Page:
Commercial Marine Species Surveys


Unsustainable fishing is also a threat to the health of the Seychellois marine life. In addition this also affects the wellbeing of the local community, because many rely on fish for daily sustenance, and the growth of the local economy, because seafood from the Seychelles is sold to international visitors to the islands and consumers abroad. Its underwater treasures are also the reason why many visit every year, bringing capital into the country. We assist Seychelles Fishing Authority, SFA with monitoring commonly harvested species like octopus, lobster, and sea cucumber populations.


Marine Megafauna Sightings


Incidental sightings of marine megafauna like tiger sharks and manta rays, occur frequently during dives, and this information is noted and passed on to the Ocean Biogeographic Information System or OBIS Seamap, an online database designed to keep track of various larger marine species around the world.  


Marine Plastic Pollution Cleanups


Ocean floor clean up dives are also regularly conducted as part of the Dive Against Debris or DAD initiative. The data about marine plastics collected is sent on to Project AWARE an organisation established to monitor the abundance and diversity of marine debris around the world.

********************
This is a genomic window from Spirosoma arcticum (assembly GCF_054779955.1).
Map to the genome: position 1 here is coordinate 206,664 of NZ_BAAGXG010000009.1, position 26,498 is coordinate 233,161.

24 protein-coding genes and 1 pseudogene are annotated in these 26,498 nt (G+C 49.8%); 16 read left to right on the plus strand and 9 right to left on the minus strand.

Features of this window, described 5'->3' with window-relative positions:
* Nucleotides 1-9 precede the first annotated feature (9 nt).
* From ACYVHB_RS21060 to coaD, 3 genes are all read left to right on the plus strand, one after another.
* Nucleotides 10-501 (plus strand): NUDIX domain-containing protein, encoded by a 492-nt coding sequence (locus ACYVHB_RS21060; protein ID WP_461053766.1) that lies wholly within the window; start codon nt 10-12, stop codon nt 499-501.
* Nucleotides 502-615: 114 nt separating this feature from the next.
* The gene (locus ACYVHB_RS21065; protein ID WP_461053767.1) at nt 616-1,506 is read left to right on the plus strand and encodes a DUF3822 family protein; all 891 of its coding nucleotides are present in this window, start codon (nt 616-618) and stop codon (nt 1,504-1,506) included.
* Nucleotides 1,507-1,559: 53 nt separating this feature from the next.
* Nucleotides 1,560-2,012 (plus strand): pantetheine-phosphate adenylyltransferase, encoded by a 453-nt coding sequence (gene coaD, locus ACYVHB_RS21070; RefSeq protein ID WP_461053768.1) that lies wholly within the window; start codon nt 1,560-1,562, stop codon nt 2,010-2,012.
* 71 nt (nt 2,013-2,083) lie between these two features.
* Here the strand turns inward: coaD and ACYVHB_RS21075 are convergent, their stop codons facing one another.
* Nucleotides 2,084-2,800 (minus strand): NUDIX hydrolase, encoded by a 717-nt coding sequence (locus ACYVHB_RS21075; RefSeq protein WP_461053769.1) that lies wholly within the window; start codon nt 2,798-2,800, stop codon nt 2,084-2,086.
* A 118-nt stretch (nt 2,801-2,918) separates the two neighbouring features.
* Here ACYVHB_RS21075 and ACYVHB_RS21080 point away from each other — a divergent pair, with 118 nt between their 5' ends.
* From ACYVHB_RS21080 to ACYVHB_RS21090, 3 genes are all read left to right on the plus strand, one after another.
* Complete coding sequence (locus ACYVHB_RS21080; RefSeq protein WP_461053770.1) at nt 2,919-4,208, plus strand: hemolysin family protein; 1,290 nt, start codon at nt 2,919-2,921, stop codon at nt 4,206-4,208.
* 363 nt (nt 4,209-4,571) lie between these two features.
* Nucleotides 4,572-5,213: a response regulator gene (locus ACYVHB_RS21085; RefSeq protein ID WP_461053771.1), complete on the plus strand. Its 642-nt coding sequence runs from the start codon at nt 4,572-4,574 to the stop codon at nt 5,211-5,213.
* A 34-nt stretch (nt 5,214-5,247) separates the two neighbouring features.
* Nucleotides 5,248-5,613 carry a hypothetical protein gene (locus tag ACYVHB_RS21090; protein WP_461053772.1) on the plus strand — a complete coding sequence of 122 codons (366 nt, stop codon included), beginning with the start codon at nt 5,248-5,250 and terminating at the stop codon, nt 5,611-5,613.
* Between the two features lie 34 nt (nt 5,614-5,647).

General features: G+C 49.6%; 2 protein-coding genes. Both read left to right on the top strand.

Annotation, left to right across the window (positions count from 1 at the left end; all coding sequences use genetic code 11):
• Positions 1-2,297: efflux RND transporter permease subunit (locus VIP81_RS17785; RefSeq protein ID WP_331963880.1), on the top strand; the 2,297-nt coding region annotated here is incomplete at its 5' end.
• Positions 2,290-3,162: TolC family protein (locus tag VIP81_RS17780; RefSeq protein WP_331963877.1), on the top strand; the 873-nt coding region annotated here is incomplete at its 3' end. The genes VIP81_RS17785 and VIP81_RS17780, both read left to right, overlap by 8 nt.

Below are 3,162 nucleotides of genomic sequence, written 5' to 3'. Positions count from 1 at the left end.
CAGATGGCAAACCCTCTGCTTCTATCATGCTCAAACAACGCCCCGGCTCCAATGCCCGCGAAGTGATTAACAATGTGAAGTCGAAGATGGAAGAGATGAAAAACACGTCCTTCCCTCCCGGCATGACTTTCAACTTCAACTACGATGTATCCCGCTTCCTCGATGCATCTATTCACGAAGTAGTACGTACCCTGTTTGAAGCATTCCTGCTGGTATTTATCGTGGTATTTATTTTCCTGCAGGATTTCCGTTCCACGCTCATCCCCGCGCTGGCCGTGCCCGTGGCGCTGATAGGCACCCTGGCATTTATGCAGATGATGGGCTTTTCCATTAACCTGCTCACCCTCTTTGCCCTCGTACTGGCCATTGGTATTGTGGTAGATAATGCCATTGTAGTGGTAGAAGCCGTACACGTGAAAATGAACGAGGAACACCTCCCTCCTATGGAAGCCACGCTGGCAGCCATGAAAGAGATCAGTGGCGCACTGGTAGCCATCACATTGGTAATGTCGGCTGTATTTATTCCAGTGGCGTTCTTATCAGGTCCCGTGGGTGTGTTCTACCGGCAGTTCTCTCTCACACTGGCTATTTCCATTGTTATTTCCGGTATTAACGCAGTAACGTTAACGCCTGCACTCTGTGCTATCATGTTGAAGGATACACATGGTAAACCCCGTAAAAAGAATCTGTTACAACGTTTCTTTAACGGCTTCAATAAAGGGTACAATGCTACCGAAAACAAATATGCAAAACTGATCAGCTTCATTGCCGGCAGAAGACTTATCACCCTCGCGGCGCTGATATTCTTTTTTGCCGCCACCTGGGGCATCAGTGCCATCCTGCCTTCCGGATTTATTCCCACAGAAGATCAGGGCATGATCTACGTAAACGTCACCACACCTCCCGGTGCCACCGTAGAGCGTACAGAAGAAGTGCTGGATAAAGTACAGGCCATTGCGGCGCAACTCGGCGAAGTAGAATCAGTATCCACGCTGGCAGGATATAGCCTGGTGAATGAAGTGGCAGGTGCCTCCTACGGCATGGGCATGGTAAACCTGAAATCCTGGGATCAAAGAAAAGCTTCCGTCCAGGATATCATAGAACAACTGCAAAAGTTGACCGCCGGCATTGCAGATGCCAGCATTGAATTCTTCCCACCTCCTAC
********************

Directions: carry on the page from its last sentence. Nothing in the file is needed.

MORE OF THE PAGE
Environmental Education


Environmental education is also an important part of our GVI Mahe program. The  main aim of this program is to get locals involved in discussions around issues affecting their marine environment.


The main United Nations Sustainable Development Goal we work on at GVI Mahe is  #14, Life Below Water.


Our Partners In Mahe

Project Objectives

 


GVI Mahe, Seychelles Long-term Objectives:


1. Provide a long-term and consistent collection of data, assessing the overall health and development of the reef system in Northern Mahe on behalf of the Seychelles National Parks Authority, SNPA, to be used for regional coastal marine management and international understanding of changing reef systems.


2. Increase the scientific output and awareness of the project through publication of findings.


3. Continue to support the International School of Seychelles by providing their students with environmental education with a strong focus on marine ecosystems and their inhabitants.